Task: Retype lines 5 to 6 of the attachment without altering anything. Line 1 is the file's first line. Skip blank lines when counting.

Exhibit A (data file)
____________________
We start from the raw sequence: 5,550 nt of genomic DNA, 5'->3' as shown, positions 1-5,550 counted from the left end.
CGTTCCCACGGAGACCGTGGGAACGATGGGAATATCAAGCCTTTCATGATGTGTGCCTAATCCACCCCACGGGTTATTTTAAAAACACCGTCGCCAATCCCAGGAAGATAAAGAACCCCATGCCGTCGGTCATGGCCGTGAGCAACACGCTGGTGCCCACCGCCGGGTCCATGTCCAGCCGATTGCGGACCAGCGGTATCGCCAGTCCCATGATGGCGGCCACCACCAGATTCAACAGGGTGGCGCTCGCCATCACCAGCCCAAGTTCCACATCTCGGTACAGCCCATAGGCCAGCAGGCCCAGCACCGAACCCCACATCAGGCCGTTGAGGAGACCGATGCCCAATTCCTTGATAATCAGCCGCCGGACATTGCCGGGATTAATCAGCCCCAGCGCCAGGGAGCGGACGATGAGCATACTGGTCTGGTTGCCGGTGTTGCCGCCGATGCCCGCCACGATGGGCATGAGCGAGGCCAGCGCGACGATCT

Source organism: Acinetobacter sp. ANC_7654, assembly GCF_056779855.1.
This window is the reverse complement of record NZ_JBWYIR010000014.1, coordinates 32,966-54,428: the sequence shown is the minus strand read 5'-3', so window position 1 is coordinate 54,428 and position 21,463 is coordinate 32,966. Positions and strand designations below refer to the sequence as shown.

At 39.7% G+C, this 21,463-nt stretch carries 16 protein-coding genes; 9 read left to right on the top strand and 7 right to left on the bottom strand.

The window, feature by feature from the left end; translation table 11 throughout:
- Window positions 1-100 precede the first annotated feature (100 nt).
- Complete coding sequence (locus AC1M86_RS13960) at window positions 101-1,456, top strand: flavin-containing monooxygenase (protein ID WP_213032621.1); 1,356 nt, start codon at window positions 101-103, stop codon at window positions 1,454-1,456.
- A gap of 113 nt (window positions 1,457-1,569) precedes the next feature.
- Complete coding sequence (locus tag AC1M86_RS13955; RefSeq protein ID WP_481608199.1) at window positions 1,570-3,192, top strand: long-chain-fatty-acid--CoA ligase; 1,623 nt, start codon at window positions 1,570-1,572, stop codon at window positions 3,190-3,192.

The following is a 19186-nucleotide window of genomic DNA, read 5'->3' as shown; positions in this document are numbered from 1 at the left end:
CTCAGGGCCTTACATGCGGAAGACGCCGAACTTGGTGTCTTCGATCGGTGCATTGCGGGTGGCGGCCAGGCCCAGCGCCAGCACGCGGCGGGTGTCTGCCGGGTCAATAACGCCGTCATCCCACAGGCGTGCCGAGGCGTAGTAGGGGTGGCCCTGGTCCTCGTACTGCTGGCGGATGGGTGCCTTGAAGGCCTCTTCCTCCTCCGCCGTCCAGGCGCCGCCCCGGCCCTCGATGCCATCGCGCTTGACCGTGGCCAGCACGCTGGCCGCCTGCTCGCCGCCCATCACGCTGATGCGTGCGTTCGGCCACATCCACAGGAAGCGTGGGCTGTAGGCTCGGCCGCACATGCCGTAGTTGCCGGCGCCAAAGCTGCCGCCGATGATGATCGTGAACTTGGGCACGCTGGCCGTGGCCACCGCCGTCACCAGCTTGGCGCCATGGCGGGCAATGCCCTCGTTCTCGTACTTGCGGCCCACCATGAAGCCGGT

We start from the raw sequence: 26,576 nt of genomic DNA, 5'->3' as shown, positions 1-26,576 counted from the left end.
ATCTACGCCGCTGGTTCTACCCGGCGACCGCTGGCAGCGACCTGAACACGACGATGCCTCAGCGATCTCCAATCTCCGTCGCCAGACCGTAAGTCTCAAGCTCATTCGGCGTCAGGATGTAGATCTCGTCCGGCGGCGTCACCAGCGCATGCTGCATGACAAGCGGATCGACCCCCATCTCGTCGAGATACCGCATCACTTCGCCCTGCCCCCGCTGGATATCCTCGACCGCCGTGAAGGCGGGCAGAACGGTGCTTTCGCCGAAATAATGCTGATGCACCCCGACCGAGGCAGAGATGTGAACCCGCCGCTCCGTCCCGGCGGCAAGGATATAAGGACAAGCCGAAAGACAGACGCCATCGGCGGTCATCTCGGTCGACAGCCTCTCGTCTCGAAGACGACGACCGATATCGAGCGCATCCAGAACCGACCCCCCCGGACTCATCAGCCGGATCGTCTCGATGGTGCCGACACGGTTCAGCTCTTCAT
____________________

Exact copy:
At 39.7% G+C, this 21,463-nt stretch carries 16 protein-coding genes; 9 read left to right on the top strand and 7 right to left on the bottom strand.

The window, feature by feature from the left end; translation table 11 throughout: